Following the discovery of C60 (Buckminsterfullerene), nanotubes and graphitic onions, new graphitic-type carbon structures, possessing great stability were predicted theoretically and identified experimentally. The chief characteristic associated with many of these new structures is the presence of pentagons and heptagons in the predominantly hexagonal network leading to positive and/or negative curvature. In this paper, we discuss a range of fullerene-related graphitic sheet structures (e.g. corkscrew-like nanotubes, toroids, round giant fullerenes, etc.) and show that molecular simulation studies based on such curved graphene surfaces are in good agreement with experimental high-resolution transmission electron microscopy (HRTEM) observations. New production methods and possible ways of evaluating nanoscale graphitic structures (surfaces) are discussed. The novel materials may have applications in nanoscale engineering.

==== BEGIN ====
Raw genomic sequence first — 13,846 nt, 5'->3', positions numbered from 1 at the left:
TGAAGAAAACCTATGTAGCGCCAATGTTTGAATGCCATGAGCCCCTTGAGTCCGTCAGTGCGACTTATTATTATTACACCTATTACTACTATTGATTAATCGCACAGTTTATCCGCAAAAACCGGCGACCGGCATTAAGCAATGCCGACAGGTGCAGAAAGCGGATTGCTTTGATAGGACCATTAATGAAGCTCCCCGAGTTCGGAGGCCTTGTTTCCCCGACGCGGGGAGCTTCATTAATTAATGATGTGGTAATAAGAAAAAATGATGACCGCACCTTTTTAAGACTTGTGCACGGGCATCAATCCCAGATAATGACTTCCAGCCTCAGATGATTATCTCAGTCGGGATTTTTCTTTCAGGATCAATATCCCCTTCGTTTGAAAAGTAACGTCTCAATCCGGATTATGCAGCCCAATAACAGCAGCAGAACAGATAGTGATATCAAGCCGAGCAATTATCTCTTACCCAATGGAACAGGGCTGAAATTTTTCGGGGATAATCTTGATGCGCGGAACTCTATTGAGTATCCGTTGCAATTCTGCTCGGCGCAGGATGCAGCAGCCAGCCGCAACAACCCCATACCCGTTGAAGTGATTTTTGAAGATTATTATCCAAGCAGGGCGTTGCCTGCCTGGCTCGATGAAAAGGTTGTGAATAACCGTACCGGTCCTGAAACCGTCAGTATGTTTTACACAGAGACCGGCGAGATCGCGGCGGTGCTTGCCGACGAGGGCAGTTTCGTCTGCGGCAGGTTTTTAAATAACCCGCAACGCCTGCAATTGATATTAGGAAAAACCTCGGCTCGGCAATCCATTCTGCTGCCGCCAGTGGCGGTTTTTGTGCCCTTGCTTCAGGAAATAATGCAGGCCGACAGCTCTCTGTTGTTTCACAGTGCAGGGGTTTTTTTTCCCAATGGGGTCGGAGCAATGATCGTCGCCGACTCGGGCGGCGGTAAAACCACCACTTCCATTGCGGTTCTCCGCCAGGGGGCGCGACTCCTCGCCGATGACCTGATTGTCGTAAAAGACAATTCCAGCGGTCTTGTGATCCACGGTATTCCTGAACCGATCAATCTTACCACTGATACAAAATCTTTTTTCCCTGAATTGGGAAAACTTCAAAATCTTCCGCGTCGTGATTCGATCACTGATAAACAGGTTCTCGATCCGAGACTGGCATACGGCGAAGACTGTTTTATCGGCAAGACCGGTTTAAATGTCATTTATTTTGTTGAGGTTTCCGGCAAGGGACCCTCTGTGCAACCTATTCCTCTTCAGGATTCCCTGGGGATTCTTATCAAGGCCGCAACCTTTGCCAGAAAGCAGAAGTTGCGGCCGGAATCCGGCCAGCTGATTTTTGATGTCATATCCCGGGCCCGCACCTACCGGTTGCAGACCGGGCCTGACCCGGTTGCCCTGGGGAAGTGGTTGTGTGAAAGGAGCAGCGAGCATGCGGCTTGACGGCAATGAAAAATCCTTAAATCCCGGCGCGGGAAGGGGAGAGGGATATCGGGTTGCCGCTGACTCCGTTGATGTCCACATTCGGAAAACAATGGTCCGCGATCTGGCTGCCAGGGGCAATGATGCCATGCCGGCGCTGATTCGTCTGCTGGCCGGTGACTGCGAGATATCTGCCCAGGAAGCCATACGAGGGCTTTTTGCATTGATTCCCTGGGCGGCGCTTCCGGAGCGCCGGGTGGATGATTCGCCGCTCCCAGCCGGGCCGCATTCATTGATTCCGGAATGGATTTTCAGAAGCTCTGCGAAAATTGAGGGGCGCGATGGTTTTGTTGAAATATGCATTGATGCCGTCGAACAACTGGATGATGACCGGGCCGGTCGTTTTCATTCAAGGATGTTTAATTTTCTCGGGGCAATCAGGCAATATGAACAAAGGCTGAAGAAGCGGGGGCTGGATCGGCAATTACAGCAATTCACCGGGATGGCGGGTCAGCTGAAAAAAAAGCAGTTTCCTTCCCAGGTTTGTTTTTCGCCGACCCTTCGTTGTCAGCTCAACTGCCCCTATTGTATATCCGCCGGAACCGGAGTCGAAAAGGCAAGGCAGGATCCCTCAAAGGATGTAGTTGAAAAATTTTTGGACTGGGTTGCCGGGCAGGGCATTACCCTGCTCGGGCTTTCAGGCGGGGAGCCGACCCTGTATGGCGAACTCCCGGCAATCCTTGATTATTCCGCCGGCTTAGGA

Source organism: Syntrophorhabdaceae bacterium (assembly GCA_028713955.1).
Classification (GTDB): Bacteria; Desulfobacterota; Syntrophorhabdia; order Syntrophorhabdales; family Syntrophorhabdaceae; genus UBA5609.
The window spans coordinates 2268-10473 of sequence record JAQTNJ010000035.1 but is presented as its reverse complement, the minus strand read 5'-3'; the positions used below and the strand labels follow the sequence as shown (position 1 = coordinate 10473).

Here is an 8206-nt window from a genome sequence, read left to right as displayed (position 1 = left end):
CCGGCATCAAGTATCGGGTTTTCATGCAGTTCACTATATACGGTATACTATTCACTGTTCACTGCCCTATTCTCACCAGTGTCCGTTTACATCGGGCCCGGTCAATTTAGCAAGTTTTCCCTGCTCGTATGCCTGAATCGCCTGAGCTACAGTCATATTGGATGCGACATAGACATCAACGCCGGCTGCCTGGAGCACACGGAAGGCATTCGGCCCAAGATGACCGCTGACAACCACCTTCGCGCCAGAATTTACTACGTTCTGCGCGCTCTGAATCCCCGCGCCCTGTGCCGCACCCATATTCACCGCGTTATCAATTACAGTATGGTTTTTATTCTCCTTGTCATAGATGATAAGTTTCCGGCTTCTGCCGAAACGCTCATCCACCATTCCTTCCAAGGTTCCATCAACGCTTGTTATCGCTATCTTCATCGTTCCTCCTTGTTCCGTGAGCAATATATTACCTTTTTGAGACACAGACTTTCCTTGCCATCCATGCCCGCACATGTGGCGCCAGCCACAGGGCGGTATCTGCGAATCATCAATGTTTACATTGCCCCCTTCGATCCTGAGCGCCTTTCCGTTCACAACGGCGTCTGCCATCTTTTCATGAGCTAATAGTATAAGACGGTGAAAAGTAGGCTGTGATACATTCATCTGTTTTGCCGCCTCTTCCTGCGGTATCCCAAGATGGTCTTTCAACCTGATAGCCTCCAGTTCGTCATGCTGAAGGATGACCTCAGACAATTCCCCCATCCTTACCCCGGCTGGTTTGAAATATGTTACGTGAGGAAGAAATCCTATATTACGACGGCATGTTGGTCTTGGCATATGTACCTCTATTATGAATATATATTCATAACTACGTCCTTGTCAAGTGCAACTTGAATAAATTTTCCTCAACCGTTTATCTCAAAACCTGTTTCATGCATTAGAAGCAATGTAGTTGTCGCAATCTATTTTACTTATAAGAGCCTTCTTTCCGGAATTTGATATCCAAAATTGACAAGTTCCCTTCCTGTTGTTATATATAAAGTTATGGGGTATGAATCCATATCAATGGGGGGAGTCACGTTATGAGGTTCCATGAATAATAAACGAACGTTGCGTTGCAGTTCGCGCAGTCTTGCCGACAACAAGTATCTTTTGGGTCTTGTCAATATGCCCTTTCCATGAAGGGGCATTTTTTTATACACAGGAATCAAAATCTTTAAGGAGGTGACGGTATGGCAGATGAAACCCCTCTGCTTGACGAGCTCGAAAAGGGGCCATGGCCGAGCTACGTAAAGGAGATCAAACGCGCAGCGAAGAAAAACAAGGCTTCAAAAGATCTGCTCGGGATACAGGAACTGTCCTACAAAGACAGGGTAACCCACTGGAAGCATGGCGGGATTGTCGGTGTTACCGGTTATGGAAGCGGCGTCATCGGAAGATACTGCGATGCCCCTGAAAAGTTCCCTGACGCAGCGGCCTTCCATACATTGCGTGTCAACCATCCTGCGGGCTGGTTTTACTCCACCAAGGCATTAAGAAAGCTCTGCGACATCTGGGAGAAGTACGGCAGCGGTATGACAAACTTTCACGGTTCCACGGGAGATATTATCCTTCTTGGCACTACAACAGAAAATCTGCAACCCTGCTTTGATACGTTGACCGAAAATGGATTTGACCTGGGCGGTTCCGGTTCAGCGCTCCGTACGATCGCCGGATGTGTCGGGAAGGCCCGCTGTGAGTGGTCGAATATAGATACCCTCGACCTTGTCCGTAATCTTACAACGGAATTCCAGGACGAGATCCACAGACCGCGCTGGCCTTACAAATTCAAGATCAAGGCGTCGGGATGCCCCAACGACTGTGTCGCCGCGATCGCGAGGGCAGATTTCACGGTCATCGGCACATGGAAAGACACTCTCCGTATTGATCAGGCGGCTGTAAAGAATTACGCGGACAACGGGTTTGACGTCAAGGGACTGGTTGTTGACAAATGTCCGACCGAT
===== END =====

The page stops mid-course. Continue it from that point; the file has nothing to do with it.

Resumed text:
|Original language||English (US)|
|Number of pages||30|
|Journal||Philosophical Transactions of the Royal Society A: Mathematical, Physical and Engineering Sciences|
|State||Published - Sep 16 1996|
All Science Journal Classification (ASJC) codes
- Physics and Astronomy(all)